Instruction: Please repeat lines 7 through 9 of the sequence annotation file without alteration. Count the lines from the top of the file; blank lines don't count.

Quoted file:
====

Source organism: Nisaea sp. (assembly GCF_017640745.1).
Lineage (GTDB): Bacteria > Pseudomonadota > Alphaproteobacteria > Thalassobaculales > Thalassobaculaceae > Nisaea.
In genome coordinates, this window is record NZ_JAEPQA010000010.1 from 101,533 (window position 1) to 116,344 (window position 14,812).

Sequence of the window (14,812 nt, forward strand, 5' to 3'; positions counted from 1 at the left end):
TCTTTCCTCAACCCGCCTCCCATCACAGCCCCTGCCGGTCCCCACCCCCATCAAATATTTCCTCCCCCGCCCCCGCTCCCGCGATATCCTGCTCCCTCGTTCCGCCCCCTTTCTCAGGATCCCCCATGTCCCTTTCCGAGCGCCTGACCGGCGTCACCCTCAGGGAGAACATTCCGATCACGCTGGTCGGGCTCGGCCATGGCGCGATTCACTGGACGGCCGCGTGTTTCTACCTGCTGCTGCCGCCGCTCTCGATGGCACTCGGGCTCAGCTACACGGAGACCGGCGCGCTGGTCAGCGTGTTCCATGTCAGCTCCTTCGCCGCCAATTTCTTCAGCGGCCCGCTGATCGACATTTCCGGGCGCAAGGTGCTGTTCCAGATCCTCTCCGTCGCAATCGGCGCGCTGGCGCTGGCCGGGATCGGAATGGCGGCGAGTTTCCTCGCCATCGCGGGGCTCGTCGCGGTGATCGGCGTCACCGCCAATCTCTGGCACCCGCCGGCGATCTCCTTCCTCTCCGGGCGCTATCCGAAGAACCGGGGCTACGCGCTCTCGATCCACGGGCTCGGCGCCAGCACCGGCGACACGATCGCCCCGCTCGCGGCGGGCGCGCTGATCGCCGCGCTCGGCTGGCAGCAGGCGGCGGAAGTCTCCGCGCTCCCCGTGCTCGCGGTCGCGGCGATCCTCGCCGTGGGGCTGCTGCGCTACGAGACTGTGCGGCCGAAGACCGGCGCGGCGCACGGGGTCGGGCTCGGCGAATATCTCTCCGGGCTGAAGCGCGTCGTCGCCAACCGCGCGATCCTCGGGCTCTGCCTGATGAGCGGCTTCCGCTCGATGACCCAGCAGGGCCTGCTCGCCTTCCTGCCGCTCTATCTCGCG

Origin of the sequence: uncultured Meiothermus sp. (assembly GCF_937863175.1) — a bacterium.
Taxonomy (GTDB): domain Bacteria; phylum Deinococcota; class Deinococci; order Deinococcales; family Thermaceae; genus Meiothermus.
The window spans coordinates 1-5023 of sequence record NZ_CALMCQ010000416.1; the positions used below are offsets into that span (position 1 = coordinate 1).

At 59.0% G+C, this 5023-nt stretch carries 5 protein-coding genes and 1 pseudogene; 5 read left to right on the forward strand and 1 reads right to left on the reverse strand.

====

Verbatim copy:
Taxonomy (GTDB): domain Bacteria; phylum Deinococcota; class Deinococci; order Deinococcales; family Thermaceae; genus Meiothermus.
The window spans coordinates 1-5023 of sequence record NZ_CALMCQ010000416.1; the positions used below are offsets into that span (position 1 = coordinate 1).

At 59.0% G+C, this 5023-nt stretch carries 5 protein-coding genes and 1 pseudogene; 5 read left to right on the forward strand and 1 reads right to left on the reverse strand.